Despite the unrest and uncertainty that we are seeing in Europe as a result of the crisis in Greece, markets have continued to trade in positive territory throughout the week. However as markets increase, buyers in the physical market become more reluctant to follow the LME.
As the Australian dollar has seen a rise of over 3c over the last week, local prices have been capped in Australian dollar terms.
Please see the following article for your perusal;
Base Metals Mostly Higher; Thin Trade Seen By Rhiannon Hoyle Of DOW JONES NEWSWIRES
Base metals are mostly higher in quiet trade on the London Metal Exchange Monday, supported by a stable euro and improved technical picture following a positive session in Asia. Industry participants, though, appear somewhat divided over short-term direction for the metals as world financial markets continue to look to the debt crisis in Greece, and across the euro zone, for cues.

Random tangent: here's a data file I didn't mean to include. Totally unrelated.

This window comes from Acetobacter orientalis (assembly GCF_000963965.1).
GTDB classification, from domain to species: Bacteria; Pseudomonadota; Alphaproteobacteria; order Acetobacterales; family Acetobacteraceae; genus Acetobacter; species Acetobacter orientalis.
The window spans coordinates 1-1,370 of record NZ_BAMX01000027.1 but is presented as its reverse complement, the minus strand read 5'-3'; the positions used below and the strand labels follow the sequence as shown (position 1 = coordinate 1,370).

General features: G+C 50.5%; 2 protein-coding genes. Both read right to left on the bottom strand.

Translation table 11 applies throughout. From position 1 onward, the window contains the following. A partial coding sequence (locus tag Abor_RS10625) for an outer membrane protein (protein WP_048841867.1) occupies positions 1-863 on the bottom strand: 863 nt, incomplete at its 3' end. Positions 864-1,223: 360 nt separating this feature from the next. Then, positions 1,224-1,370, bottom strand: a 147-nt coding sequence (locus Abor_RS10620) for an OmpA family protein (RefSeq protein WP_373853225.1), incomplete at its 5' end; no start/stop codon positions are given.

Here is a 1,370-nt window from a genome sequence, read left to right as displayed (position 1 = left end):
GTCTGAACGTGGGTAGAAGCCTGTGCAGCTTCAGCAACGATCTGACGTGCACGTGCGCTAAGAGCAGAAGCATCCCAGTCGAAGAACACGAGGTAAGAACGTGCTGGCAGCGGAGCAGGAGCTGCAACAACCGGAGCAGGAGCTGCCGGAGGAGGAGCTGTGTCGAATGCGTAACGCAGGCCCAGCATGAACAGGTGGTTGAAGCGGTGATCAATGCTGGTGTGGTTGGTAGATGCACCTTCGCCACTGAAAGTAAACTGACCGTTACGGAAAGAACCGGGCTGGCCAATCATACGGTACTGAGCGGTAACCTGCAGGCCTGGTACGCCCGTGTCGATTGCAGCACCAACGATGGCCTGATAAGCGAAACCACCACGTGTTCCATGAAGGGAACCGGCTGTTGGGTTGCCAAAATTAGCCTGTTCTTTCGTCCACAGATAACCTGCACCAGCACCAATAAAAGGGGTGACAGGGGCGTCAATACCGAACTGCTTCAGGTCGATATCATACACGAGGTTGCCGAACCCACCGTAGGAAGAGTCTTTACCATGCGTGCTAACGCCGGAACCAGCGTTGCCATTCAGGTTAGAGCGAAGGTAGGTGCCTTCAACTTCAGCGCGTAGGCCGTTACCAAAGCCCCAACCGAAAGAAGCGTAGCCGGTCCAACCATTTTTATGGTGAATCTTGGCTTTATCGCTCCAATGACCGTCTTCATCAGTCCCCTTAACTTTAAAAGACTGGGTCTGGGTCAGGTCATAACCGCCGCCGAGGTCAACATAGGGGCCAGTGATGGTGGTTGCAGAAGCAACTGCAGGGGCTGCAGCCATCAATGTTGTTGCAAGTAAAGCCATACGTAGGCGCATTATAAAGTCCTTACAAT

Demand for risk assets improved after euro-zone finance ministers approved Greece’s next tranche of aid, however there have been some fresh jitters Monday after Standard & Poor’s Ratings Services warned that a debt rollover plan for Greece could amount to a default. The move has put fresh pressure on the single currency, which may subsequently weigh heavily on the dollar-denominated metals should the greenback gain further ground. Commodities priced in dollars tend to have an inverse relationship to the greenback, as any rise in the U.S. currency makes them more expensive to buyers elsewhere.